Howl’s Moving Castle: A Work on the Edge of Literary Traditions

Everyone has his or her own idea of literature and what separates a work of literary fiction from a work of popular fiction. Generally speaking, a work must adhere to literary traditions, convey a deeper meaning, and present conventional themes in order to be recognized as a work of literary fiction. To be recognized as young adult literary fiction, a work must meet all of the previous requirements, and it must be appropriate in style and subject matter for the intended audience, provide the audience with a valuable moral lesson, and focus on some sort of theme revolving around coming-of-age or self-realization. However, a work can meet all of the previous requirements and still lack the necessary cohesion, harmony, and conciseness required to meet the literary fiction standards. A work of literature intertwines various aspects of a novel that may seem unrelated on the surface in the interest of attaining a certain level of stylistic and technical aptitude. While a work of popular fiction is merely a source of entertainment that gratifies the masses with no significant end result, a work of literary fiction is a piece of unified art with a purpose. Diana Wynne Jones’s young adult novel Howl’s Moving Castle is a work of fantasy which meets all of the requirements that are necessary to be considered a work of literature.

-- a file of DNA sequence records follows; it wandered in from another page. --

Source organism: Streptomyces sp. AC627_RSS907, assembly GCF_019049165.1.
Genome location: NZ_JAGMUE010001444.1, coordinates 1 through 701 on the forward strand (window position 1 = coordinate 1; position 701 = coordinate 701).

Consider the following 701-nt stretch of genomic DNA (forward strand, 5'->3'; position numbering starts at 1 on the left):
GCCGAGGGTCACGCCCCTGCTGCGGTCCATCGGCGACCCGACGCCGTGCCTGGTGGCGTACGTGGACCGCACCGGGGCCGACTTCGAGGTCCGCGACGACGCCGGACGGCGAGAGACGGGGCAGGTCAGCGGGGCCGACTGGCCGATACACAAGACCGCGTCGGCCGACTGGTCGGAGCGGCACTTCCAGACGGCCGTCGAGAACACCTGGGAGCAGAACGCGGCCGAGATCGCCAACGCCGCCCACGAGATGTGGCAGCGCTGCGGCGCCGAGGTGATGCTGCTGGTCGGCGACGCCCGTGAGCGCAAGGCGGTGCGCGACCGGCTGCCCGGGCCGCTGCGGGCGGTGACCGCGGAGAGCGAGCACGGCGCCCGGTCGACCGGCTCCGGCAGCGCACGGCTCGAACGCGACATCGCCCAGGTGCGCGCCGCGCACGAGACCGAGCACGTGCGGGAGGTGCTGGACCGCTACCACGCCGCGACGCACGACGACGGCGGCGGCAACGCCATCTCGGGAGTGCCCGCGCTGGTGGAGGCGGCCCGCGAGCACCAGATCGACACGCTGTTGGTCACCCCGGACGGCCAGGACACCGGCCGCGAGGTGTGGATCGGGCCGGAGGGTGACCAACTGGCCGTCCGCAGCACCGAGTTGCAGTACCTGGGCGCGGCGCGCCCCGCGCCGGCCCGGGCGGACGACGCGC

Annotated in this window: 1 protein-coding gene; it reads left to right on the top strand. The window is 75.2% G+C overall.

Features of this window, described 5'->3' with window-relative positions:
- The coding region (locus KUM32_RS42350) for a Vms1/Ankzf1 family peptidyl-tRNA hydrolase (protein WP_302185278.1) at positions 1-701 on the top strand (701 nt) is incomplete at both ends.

Howl’s Moving Castle begins in “the land of Ingary, where such things as seven-league boots and cloaks of invisibility really exist” (Jones 1). The protagonist of the novel, Sophie Hatter, is the eldest of three sisters, and this is considered to be “quite a misfortune” in Ingary (Jones 1). Both of Sophie’s biological parents died before the story takes place, and she is left in the care of her step-mother, Fanny Hatter. Being the eldest of the three sisters, Sophie is destined to inherit the family hat business while her sisters go on to fulfill their dreams. Sophie grows tired of living like an old maid working at the hat shop, but she continues to do so because she feels as though it is her destiny. Meanwhile, magical warfare is on the horizon in Ingary. Howl, a wizard with a reputation for stealing the hearts and souls of beautiful young women, roams around the areas surrounding Ingary in his enchanted castle, and the Witch of the Waste, a powerful and dangerous witch who has been banished to the Waste, a dismal land outside of Ingary, is on the prowl. One day, the Witch of the Waste visits the Hatter’s hat shop, and by mistake, she turns Sophie into an old woman using a curse. Sophie, in hopes of finding a way to break the curse, sets out to go visit Wizard Howl. Upon entering Howl’s moving castle, Sophie meets Calcifer, a fire demon, and Michael, a young apprentice. Calcifer recognizes that Sophie has been cursed, and he makes a deal with Sophie. If she can break the mysterious contract between Calcifer and Howl that keeps Calcifer bound to the castle’s hearth, he will undo the Witch of the Waste’s curse. Jones takes fantastical concepts and blends them with traditional aspects of young adult literature in a manner that creates a stunning work of literary art.